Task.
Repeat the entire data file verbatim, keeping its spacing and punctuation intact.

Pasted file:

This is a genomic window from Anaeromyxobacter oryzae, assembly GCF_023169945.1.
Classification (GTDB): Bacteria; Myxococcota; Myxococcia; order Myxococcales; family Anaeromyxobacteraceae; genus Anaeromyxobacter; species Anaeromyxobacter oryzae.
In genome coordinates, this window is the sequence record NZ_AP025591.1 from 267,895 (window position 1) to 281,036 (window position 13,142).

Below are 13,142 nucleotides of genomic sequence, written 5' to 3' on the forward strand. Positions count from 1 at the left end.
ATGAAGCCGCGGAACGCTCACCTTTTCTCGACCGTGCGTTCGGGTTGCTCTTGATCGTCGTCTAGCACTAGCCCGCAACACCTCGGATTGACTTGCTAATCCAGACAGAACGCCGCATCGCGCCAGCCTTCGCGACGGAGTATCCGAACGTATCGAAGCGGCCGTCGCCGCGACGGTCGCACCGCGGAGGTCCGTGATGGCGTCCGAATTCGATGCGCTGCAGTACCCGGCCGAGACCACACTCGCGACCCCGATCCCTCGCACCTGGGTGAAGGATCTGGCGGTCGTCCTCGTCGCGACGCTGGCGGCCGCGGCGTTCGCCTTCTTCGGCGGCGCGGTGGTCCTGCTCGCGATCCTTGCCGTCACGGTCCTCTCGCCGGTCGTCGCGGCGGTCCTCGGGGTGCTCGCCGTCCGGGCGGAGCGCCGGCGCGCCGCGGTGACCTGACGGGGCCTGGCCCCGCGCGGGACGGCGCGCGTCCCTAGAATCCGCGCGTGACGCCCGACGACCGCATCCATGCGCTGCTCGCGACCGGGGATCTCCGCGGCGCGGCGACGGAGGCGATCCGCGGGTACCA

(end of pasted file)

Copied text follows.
This is a genomic window from Anaeromyxobacter oryzae, assembly GCF_023169945.1.
Classification (GTDB): Bacteria; Myxococcota; Myxococcia; order Myxococcales; family Anaeromyxobacteraceae; genus Anaeromyxobacter; species Anaeromyxobacter oryzae.
In genome coordinates, this window is the sequence record NZ_AP025591.1 from 267,895 (window position 1) to 281,036 (window position 13,142).

Below are 13,142 nucleotides of genomic sequence, written 5' to 3' on the forward strand. Positions count from 1 at the left end.
ATGAAGCCGCGGAACGCTCACCTTTTCTCGACCGTGCGTTCGGGTTGCTCTTGATCGTCGTCTAGCACTAGCCCGCAACACCTCGGATTGACTTGCTAATCCAGACAGAACGCCGCATCGCGCCAGCCTTCGCGACGGAGTATCCGAACGTATCGAAGCGGCCGTCGCCGCGACGGTCGCACCGCGGAGGTCCGTGATGGCGTCCGAATTCGATGCGCTGCAGTACCCGGCCGAGACCACACTCGCGACCCCGATCCCTCGCACCTGGGTGAAGGATCTGGCGGTCGTCCTCGTCGCGACGCTGGCGGCCGCGGCGTTCGCCTTCTTCGGCGGCGCGGTGGTCCTGCTCGCGATCCTTGCCGTCACGGTCCTCTCGCCGGTCGTCGCGGCGGTCCTCGGGGTGCTCGCCGTCCGGGCGGAGCGCCGGCGCGCCGCGGTGACCTGACGGGGCCTGGCCCCGCGCGGGACGGCGCGCGTCCCTAGAATCCGCGCGTGACGCCCGACGACCGCATCCATGCGCTGCTCGCGACCGGGGATCTCCGCGGCGCGGCGACGGAGGCGATCCGCGGGTACCA